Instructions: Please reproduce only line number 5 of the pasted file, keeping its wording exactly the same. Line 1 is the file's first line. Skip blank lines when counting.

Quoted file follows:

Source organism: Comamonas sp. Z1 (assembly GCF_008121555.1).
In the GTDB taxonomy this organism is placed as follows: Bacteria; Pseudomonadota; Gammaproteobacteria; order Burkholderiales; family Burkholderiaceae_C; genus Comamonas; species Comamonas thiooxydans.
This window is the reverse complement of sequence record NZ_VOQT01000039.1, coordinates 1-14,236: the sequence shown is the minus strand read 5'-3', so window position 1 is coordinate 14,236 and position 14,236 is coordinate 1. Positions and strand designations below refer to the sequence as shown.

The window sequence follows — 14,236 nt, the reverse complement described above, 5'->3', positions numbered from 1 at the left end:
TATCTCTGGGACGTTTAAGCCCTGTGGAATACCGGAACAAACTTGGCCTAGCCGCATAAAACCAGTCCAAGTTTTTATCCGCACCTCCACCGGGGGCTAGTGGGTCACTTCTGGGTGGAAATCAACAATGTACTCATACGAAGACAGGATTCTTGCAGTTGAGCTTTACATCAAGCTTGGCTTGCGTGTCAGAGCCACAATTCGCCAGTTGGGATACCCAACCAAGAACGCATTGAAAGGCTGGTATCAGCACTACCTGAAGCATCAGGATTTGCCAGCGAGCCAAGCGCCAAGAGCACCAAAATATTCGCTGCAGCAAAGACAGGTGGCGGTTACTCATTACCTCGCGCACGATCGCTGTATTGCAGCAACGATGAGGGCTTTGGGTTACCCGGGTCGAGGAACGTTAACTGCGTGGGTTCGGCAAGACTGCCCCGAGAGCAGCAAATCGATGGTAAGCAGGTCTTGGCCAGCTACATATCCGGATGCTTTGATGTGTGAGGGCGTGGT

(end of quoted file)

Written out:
TATCTCTGGGACGTTTAAGCCCTGTGGAATACCGGAACAAACTTGGCCTAGCCGCATAAAACCAGTCCAAGTTTTTATCCGCACCTCCACCGGGGGCTAGTGGGTCACTTCTGGGTGGAAATCAACAATGTACTCATACGAAGACAGGATTCTTGCAGTTGAGCTTTACATCAAGCTTGGCTTGCGTGTCAGAGCCACAATTCGCCAGTTGGGATACCCAACCAAGAACGCATTGAAAGGCTGGTATCAGCACTACCTGAAGCATCAGGATTTGCCAGCGAGCCAAGCGCCAAGAGCACCAAAATATTCGCTGCAGCAAAGACAGGTGGCGGTTACTCATTACCTCGCGCACGATCGCTGTATTGCAGCAACGATGAGGGCTTTGGGTTACCCGGGTCGAGGAACGTTAACTGCGTGGGTTCGGCAAGACTGCCCCGAGAGCAGCAAATCGATGGTAAGCAGGTCTTGGCCAGCTACATATCCGGATGCTTTGATGTGTGAGGGCGTGGT